Erebus victim identification in NZ

Police operations on the night of the Erebus disaster.

Operation Overdue in New Zealand - initial steps

As those involved in the recovery operation headed to Antarctica in the immediate aftermath of the Erebus disaster, work was also under way in New Zealand to help identify the victims they recovered. The victim identification phase of Operation Overdue was headed by Chief Inspector Jim Morgan of the Disaster Victim Identification (DVI) team. Morgan's team included fellow members of the DVI unit, other police, pathologists, dentists, funeral directors and embalmers, and representatives of Air New Zealand (to assist in the identification of the cabin and flight crew).

In the hours immediately after the crash, but before its fate was known, New Zealand police confirmed the passenger list and (with the assistance of Interpol) notified next of kin that the flight was overdue. They also gathered various details about the passengers. Once the crash was confirmed, the police obtained as much personal information as they could for the purposes of identification. As well as asking doctors and dentists for patients’ records, they asked friends and family about items of jewellery, clothing or property victims might have been wearing or carrying. They also collected fingerprints from objects in the victims' homes, and from cars and luggage left at the airport and hotels.

On 2 December 1979, as the police continued with their inquiries, key members of the victim identification phase met to discuss procedures for the arrival of the first bodies. These would be brought to Auckland, both because many of the passengers were from that area and because Auckland University’s mortuary was the only one in the country large enough to accommodate the number of bodies. Aircraft would land at the Royal New Zealand Air Force's base at Whenuapai. The base would be closed, and there would be no ceremony.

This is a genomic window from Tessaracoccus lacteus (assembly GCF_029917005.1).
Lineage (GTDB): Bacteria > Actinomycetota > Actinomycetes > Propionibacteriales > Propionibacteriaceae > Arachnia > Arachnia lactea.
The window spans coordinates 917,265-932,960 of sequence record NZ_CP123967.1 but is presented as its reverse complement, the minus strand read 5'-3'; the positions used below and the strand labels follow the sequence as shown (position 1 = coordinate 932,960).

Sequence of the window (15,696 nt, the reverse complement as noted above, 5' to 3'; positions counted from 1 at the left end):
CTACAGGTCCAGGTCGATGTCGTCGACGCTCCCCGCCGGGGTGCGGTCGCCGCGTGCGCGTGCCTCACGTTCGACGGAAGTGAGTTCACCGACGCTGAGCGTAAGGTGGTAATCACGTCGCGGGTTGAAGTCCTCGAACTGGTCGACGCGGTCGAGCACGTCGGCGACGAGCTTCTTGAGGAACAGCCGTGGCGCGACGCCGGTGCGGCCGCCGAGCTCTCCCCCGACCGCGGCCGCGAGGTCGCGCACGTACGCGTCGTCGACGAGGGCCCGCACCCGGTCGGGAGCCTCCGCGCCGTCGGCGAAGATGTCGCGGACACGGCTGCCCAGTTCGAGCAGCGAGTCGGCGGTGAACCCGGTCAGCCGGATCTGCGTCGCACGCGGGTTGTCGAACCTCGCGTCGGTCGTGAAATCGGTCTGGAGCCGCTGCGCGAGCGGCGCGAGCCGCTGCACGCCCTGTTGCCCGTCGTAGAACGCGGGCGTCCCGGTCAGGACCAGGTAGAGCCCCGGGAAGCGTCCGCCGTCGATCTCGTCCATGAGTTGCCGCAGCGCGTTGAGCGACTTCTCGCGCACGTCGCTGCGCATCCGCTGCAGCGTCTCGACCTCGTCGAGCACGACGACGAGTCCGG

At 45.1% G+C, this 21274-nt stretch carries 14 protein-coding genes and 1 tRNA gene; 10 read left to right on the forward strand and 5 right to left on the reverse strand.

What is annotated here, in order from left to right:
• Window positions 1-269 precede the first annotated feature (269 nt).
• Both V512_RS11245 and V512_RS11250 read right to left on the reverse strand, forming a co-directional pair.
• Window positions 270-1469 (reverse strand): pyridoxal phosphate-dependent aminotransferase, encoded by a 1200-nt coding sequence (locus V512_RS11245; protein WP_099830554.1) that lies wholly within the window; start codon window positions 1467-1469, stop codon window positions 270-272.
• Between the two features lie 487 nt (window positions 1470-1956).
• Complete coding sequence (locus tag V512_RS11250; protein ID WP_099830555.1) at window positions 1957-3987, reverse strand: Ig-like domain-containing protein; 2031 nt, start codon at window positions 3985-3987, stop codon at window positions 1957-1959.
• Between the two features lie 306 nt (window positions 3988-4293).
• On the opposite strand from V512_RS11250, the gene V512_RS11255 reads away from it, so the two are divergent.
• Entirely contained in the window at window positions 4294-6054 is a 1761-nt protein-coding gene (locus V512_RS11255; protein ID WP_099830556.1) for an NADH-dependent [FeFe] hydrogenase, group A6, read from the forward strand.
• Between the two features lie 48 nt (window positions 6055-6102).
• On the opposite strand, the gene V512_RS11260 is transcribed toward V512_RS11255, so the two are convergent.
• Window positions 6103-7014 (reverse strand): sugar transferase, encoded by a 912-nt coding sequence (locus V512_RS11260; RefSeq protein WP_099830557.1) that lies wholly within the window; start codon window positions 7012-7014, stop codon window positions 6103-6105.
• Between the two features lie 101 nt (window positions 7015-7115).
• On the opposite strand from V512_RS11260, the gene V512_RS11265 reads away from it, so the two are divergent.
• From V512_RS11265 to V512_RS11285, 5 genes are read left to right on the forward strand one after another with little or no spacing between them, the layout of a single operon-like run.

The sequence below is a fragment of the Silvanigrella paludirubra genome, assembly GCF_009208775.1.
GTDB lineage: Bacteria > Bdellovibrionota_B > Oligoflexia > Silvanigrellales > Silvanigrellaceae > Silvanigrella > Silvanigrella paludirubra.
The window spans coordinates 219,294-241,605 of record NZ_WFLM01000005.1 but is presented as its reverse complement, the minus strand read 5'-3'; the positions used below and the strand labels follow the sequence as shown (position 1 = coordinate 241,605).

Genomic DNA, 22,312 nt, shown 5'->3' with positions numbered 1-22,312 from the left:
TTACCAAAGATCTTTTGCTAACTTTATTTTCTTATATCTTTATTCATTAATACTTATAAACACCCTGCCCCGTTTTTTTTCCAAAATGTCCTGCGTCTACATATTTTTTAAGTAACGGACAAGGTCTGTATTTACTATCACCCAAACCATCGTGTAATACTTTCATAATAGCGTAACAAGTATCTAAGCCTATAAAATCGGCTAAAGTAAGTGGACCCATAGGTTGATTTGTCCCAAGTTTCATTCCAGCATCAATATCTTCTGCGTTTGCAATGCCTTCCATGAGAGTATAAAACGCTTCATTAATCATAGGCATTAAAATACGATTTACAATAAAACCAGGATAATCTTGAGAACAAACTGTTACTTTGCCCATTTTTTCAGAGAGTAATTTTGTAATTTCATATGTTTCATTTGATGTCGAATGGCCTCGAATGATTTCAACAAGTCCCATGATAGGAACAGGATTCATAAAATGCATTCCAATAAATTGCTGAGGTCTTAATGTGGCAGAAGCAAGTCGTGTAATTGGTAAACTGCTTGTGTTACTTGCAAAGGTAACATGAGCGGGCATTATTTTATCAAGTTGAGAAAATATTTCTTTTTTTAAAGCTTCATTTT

On 6 December the first flight arrived at Whenuapai. The RNZAF C-130 backed into an aircraft hangar and, out of the sight of media reporters and photographers, the 114 bodies were placed in ambulances for transportation to the mortuary. Another flight arrived on 11 December. This time, because of the numbers involved, the bodies, remains and personal belongings were transported in refrigerated trucks.

Next page: Post-Mortems and Victim Identification

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